Introduction and the Design of Everyday Things

Information about the Course

Warning about jargon

What is this Course About

This is a course in sensitivity.

Making a program work for you is pretty easy. Making it work for another user is much harder  You need to think about the actual users of your software early in the design stage, and keep their needs in mind all the time.

Engineers are not trained in design and psychology and these are increasingly important in writing good software. People in general have a hard time sitting quietly while people criticize your hard work, but this is very important to creating a useful product.

This course is primarily about the procedures to go through to create good designs and evaluate them. This course is not about teaching you how to write a bunch of programs with a specific widget library; widget libraries come and go. This course is going to focus on higher level concepts of how to create useful user interfaces.

We will be using Processing, Processing.js and HTML for creating the user interfaces for this course. There will be two projects - the first done individually to get everyone familiar and productive in the language, and the second in small groups.

Throughout the course there will be many opportunities for you to present your work to others in small groups, and to the class as a whole.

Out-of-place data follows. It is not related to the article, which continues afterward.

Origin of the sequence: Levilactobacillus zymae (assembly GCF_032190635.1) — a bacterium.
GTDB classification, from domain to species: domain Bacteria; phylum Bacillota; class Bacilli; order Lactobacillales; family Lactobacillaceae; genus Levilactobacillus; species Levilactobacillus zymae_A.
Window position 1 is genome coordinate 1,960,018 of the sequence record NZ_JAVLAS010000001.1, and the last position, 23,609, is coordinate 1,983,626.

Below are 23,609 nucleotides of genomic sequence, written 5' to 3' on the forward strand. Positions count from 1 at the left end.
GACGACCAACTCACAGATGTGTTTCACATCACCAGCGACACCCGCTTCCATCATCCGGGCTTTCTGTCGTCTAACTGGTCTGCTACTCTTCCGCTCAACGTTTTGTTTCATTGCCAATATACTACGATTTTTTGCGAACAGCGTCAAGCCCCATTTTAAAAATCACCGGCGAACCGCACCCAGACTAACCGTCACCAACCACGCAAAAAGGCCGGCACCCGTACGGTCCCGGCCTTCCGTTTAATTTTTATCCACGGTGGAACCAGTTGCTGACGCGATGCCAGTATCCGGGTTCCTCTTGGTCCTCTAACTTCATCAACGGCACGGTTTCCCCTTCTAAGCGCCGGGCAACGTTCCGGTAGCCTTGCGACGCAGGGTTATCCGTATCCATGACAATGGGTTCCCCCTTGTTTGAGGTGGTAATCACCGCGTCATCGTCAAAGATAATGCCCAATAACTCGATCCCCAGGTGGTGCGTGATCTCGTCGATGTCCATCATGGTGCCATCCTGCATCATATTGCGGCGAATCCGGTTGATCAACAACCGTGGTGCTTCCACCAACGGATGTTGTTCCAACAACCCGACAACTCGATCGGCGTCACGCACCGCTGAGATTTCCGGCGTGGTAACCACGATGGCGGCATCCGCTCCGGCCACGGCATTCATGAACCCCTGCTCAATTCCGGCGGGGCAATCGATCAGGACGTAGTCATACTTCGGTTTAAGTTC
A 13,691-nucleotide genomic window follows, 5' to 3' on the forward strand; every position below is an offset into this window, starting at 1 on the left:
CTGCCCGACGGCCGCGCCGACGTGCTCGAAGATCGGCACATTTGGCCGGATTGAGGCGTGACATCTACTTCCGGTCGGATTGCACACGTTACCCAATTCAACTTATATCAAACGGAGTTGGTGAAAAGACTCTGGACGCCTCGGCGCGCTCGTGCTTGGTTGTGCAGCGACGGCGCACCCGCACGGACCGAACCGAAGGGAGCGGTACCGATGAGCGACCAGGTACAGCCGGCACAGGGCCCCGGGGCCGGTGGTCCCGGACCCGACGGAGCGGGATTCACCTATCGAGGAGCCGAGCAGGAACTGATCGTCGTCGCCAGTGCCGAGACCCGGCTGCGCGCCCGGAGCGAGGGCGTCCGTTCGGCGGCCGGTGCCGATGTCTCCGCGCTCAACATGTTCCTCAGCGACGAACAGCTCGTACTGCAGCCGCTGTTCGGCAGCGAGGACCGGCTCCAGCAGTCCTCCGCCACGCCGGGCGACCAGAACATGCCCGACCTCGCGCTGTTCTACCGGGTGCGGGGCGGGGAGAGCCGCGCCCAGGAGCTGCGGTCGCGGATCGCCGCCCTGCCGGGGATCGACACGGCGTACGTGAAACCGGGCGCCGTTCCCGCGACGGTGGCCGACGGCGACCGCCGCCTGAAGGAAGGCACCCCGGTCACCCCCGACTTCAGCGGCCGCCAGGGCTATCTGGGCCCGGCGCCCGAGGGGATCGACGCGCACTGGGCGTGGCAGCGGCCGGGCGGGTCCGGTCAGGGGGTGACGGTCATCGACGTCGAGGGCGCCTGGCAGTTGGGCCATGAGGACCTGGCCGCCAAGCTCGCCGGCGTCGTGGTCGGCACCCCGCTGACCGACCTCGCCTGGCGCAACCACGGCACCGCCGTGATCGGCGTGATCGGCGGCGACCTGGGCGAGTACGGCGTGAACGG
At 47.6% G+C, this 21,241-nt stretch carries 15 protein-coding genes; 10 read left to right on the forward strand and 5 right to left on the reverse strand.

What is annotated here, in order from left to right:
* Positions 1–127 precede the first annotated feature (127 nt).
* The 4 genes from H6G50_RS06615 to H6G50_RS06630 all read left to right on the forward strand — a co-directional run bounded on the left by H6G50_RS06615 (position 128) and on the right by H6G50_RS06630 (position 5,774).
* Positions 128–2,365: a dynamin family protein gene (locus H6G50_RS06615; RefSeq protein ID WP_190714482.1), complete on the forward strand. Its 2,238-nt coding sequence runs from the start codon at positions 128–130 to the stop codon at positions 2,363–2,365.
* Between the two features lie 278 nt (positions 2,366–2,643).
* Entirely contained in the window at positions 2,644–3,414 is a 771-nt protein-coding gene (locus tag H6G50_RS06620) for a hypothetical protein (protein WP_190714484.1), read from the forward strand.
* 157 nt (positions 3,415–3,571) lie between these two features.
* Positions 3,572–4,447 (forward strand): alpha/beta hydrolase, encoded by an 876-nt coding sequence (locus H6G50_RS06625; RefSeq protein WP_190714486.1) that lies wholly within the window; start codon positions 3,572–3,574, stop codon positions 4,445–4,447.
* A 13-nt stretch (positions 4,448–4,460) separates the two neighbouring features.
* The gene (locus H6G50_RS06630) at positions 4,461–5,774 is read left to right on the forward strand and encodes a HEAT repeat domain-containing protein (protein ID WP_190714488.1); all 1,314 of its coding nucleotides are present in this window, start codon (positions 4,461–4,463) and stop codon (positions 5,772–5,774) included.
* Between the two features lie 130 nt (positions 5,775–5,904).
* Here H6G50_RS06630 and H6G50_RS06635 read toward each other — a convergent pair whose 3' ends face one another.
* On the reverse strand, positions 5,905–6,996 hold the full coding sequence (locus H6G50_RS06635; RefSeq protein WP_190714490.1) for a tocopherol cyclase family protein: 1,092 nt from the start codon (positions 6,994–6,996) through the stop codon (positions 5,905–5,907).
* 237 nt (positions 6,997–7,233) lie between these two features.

If you are the kind of person that wants specific quantifiable metrics for a given grade on a programming project, then this may not be the class for you. There are many rules for creating good user interfaces and many are in direct conflict with each other, so finding the balance is as much an art as a science - that's why its hard to do.

The Design of Everyday Things

(material from: The Design of Everyday Things by Donald Norman)

Science Finds

Industry Applies

Man Conforms

(1933 Chicago World's Fair)

Start by looking at Interfaces for common things:

"Affordances - perceived and actual properties of a thing, primarily those fundamental properties that determine just how the thing could possibly be used." Affordances provide strong clues to the operation of a thing

Provide a good conceptual model and make things visible

from the Design of Everyday Things

some local examples


and a short 5 minute video:

Two conceptual models